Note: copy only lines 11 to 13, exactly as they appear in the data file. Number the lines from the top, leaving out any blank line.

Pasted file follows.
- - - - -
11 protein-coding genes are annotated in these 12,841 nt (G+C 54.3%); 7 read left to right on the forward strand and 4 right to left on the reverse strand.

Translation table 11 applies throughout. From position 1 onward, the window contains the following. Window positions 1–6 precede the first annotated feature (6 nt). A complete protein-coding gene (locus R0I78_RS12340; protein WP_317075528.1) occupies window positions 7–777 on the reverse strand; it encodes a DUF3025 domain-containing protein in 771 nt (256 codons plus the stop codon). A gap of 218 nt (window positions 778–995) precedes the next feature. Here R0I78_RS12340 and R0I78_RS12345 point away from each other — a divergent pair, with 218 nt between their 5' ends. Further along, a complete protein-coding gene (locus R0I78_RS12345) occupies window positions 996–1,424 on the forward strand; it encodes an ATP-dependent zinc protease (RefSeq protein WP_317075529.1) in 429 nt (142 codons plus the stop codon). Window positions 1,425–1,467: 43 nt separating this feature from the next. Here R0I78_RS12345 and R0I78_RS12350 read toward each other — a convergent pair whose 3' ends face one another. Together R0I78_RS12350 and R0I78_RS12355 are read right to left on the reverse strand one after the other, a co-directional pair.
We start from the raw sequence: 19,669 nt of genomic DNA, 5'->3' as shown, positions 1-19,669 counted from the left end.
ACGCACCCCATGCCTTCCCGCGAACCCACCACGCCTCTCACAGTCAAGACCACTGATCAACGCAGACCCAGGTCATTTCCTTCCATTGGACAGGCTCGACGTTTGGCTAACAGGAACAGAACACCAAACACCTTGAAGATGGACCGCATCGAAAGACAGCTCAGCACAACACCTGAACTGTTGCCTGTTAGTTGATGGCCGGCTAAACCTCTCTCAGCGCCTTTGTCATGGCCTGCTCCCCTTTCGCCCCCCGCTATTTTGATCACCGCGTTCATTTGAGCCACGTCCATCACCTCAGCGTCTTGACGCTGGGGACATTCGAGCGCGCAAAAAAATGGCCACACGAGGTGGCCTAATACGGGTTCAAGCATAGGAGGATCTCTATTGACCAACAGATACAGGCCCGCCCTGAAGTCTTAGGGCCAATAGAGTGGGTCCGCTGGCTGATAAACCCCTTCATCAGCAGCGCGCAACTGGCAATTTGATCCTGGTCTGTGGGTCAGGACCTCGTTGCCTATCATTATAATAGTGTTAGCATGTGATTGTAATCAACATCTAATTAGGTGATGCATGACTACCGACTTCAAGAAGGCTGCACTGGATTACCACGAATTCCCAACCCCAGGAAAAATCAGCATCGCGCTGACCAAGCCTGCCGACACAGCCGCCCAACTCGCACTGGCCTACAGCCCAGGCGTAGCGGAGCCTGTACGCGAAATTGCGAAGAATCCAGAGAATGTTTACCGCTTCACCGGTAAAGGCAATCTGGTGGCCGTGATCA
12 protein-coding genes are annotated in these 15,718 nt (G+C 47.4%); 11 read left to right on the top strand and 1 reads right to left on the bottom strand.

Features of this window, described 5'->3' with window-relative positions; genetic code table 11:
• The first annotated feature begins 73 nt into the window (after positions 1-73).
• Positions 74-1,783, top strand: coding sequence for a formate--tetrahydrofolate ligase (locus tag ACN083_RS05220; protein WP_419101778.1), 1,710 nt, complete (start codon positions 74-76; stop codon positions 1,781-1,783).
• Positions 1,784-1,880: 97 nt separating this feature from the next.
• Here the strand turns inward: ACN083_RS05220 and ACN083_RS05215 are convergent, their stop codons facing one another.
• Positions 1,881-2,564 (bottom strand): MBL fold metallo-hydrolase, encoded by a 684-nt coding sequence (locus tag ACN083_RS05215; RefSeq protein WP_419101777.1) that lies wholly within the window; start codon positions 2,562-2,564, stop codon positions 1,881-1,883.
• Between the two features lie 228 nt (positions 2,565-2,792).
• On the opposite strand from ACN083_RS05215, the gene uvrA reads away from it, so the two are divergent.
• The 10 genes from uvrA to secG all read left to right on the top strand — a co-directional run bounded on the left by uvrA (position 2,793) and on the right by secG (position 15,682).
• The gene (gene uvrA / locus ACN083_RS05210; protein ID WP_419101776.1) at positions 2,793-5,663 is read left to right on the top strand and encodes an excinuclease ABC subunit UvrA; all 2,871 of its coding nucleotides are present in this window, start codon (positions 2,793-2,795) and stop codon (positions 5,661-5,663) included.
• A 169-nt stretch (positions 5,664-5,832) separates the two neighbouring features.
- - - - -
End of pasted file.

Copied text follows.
• Positions 1,881-2,564 (bottom strand): MBL fold metallo-hydrolase, encoded by a 684-nt coding sequence (locus tag ACN083_RS05215; RefSeq protein WP_419101777.1) that lies wholly within the window; start codon positions 2,562-2,564, stop codon positions 1,881-1,883.
• Between the two features lie 228 nt (positions 2,565-2,792).
• On the opposite strand from ACN083_RS05215, the gene uvrA reads away from it, so the two are divergent.